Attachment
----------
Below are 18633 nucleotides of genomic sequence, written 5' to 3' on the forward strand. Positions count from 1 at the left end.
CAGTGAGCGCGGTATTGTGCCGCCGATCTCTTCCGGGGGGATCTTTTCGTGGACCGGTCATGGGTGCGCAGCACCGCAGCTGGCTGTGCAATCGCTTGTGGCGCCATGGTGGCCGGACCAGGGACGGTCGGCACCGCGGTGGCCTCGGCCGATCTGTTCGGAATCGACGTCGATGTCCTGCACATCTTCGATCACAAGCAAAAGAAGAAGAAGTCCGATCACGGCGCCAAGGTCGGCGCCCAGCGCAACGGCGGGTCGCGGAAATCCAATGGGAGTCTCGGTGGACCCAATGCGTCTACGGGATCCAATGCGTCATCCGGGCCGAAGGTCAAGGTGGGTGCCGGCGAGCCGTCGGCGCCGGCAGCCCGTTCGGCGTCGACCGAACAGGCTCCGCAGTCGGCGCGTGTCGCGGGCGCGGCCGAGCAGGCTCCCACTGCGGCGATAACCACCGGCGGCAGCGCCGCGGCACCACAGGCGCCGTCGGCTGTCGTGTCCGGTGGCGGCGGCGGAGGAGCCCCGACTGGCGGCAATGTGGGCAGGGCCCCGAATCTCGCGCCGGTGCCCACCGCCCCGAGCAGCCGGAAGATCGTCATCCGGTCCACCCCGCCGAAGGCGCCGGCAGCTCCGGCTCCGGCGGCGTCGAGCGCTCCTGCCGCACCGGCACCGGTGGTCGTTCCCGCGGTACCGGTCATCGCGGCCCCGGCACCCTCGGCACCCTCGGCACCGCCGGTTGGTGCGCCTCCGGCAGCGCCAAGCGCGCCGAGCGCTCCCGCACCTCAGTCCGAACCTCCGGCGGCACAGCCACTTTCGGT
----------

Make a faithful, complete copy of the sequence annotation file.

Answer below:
Below are 18633 nucleotides of genomic sequence, written 5' to 3' on the forward strand. Positions count from 1 at the left end.
CAGTGAGCGCGGTATTGTGCCGCCGATCTCTTCCGGGGGGATCTTTTCGTGGACCGGTCATGGGTGCGCAGCACCGCAGCTGGCTGTGCAATCGCTTGTGGCGCCATGGTGGCCGGACCAGGGACGGTCGGCACCGCGGTGGCCTCGGCCGATCTGTTCGGAATCGACGTCGATGTCCTGCACATCTTCGATCACAAGCAAAAGAAGAAGAAGTCCGATCACGGCGCCAAGGTCGGCGCCCAGCGCAACGGCGGGTCGCGGAAATCCAATGGGAGTCTCGGTGGACCCAATGCGTCTACGGGATCCAATGCGTCATCCGGGCCGAAGGTCAAGGTGGGTGCCGGCGAGCCGTCGGCGCCGGCAGCCCGTTCGGCGTCGACCGAACAGGCTCCGCAGTCGGCGCGTGTCGCGGGCGCGGCCGAGCAGGCTCCCACTGCGGCGATAACCACCGGCGGCAGCGCCGCGGCACCACAGGCGCCGTCGGCTGTCGTGTCCGGTGGCGGCGGCGGAGGAGCCCCGACTGGCGGCAATGTGGGCAGGGCCCCGAATCTCGCGCCGGTGCCCACCGCCCCGAGCAGCCGGAAGATCGTCATCCGGTCCACCCCGCCGAAGGCGCCGGCAGCTCCGGCTCCGGCGGCGTCGAGCGCTCCTGCCGCACCGGCACCGGTGGTCGTTCCCGCGGTACCGGTCATCGCGGCCCCGGCACCCTCGGCACCCTCGGCACCGCCGGTTGGTGCGCCTCCGGCAGCGCCAAGCGCGCCGAGCGCTCCCGCACCTCAGTCCGAACCTCCGGCGGCACAGCCACTTTCGGT